Mid-sized firms need to be bigger and would accept external cash, says survey

Print This Post

By Legal Futures

31 October 2011


Thomas: mid-sized firms are grasping the nettle

A large majority of partners at mid-sized law firms believe their practices need to grow by at least a third over the next three to five years to remain competitive, with many open to the idea of external investment, a recent survey has shown.

The poll at the recent LawNet annual conference – attended by around 200 senior partners at its 68 member firms – showed that a lot of firms consider that they need to sharpen up their strategy and improve their structure.

But most foresaw the restructuring of the market as offering their firm big opportunities.

Some 59% of delegates thought their firms needed to be at least a third bigger, 15% that they need to double in size and 10% more than double. Just 16% considered they were just the right size.

Six out of ten said they would accept non-lawyer equity investment but, asked where they would spend most of a £250,000 investment in their practice, developing their brand/business development was the most popular answer (38%). This was followed by hiring a professional chief executive or other professional managers (22%) and building IT infrastructure (16%), all ahead of laterally hiring more partners (14%).

Price competition was seen as the greatest threat to the solicitors’ profession (28%), with the power of brands and advertising (24%) and the new methods of service delivery (22%) close behind. New entrants were identified by 16% of delegates.

A majority (60%) did not feel their firm’s strategy was adequate to meet the challenges of the new market and a similar number expected the practice to restructure in response to the Legal Services Act.

However, the lawyers reported very mixed levels of ambition amongst their partnerships. While 10% said their partners were highly ambitious and entrepreneurial, a third considered them mainly focused on defending the firm’s current position and profitability. The majority, unsurprisingly, had a complete mix.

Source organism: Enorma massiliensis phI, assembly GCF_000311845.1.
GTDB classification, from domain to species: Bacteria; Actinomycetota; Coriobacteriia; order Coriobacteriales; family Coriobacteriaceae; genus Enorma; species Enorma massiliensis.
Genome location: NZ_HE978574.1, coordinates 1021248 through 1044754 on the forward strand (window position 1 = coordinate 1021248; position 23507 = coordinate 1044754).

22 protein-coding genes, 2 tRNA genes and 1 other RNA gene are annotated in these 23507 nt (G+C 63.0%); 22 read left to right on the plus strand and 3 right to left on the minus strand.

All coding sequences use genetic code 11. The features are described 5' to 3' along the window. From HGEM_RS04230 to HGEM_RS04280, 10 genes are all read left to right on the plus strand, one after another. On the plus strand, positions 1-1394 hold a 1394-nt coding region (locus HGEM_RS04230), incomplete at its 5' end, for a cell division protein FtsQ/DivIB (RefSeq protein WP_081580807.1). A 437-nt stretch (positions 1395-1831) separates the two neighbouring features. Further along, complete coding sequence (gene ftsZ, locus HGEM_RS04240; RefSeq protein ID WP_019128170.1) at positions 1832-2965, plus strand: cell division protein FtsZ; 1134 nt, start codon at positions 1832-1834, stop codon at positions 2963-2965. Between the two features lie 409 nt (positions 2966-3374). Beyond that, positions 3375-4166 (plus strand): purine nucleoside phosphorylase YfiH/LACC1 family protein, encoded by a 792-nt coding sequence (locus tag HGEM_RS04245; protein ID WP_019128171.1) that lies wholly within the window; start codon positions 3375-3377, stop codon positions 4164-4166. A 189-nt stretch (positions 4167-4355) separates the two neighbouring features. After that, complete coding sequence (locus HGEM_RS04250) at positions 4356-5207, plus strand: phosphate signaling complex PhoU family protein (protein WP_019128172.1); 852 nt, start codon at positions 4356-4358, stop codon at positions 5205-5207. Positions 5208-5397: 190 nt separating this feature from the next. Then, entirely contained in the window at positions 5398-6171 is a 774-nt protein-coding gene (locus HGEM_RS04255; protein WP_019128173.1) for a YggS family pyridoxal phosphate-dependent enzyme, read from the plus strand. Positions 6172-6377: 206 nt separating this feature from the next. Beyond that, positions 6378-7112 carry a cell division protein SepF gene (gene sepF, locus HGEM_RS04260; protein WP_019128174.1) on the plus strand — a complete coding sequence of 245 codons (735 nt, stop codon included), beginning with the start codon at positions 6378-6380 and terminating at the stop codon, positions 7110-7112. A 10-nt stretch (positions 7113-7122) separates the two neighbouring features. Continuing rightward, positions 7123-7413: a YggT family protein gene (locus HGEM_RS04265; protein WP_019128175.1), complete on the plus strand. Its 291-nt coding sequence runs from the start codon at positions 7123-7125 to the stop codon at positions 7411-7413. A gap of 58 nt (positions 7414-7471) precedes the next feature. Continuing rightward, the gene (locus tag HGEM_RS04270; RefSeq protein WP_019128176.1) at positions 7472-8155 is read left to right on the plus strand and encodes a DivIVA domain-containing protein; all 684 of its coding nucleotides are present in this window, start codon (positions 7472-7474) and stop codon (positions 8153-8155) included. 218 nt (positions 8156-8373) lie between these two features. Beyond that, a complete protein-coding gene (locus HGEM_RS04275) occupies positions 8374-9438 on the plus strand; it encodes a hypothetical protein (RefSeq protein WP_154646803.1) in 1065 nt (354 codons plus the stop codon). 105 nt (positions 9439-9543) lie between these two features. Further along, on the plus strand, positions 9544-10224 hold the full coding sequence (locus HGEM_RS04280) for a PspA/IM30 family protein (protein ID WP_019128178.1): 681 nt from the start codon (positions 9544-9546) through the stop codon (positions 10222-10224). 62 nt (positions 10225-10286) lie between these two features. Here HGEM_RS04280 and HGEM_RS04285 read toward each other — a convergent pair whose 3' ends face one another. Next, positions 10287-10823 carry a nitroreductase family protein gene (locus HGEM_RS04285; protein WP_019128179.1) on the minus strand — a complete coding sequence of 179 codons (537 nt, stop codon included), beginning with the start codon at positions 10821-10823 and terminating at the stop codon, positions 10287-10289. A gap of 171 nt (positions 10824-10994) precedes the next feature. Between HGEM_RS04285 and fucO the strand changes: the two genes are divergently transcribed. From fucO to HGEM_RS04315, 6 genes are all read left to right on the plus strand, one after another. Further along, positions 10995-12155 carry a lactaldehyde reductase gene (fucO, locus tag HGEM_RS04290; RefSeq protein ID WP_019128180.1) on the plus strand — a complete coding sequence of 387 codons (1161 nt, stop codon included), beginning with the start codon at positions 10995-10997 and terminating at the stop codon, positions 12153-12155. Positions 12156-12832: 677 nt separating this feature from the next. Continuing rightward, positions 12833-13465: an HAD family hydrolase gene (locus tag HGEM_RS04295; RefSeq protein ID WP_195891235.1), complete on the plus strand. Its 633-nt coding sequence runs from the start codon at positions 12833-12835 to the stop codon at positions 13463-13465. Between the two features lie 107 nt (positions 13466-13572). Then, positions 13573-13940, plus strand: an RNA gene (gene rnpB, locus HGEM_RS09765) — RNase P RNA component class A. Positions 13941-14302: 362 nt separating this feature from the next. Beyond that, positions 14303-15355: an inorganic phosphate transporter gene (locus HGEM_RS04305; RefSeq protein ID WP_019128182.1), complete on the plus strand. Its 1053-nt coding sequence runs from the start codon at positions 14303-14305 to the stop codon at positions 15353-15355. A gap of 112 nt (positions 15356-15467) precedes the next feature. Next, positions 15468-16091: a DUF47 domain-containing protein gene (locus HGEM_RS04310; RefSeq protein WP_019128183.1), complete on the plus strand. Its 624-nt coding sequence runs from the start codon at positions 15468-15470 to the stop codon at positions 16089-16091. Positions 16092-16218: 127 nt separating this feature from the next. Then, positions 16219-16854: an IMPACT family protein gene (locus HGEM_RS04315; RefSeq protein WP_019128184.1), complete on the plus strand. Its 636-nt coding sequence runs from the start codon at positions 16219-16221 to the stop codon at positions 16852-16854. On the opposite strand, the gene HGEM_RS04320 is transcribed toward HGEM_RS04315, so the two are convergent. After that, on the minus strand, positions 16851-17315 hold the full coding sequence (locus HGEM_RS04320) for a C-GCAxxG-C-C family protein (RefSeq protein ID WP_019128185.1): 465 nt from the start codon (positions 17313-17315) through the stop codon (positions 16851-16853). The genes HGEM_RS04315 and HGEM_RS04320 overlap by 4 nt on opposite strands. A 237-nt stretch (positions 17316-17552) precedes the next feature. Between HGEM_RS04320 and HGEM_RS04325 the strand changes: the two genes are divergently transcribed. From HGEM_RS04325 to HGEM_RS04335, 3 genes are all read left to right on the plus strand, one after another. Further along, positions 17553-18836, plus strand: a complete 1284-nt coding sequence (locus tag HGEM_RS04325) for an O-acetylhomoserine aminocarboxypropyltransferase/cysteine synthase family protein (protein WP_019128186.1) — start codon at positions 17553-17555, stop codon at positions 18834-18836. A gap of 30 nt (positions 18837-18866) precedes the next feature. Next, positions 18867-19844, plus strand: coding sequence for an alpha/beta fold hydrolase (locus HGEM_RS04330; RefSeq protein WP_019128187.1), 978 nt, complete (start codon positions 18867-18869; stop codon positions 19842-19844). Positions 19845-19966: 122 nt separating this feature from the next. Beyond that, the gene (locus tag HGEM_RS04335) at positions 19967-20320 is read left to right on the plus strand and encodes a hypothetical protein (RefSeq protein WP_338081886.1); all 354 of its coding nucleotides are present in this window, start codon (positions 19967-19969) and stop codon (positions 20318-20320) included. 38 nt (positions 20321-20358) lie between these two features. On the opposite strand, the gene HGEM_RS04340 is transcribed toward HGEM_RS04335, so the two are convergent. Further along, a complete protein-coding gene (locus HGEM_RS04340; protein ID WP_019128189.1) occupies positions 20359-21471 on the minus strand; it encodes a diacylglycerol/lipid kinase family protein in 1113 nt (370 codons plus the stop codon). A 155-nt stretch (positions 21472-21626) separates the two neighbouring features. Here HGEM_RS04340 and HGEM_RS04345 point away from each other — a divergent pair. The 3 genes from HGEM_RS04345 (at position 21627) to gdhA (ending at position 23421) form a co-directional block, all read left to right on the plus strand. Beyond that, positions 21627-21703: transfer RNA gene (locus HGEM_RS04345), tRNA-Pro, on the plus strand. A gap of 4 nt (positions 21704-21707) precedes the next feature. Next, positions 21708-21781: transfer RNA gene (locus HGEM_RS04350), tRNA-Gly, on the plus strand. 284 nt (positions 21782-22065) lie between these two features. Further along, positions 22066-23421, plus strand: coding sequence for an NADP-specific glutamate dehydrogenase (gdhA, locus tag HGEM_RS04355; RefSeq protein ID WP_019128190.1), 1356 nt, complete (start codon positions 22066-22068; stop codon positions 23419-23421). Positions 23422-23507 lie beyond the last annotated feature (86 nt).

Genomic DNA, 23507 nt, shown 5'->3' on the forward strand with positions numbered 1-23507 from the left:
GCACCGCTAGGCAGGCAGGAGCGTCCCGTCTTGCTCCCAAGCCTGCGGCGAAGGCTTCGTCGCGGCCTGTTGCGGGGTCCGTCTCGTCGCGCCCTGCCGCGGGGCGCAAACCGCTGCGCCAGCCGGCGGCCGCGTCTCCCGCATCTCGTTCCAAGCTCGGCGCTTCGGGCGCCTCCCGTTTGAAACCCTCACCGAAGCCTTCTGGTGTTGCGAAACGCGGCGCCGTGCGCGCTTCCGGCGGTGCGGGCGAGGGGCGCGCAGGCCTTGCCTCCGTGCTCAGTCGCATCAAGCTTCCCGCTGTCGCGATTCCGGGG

LawNet chief executive John Thomas said it was good news that most firms are concentrating their efforts on growth, becoming more specialist and are aware of the branding issues facing the sector. 

“It shows that mid-size firms are grasping the nettle and… it certainly seems that this level of the legal sector is actively looking at how to introduce the changes that need to be made,” he said.

Tags: , ,



Leave a comment

* Denotes required field

All comments will be moderated before posting. Please see our Terms and Conditions

Legal Futures Blog

New right to paid leave for bereaved parents: A welcome move

Kimberley Manning DAS

This year, like many in recent years, has seen some key changes within the employment law field, with the government, trade unions and lobbyists remaining endlessly engaged in seeking to impose their interpretation of fair balance between employers and their respective workforces. Although consensus on that equilibrium can never really be achieved, sometimes there are pieces of legislative movement which are difficult to argue with regardless of your perspective: This is one of those. Published on 13 October 2017, the Parental Bereavement (Pay and Leave) Bill would provide for the first time a legal right to parents who are employed and have suffered the death of a child, a minimum of two weeks’ leave in which to grieve.

November 20th, 2017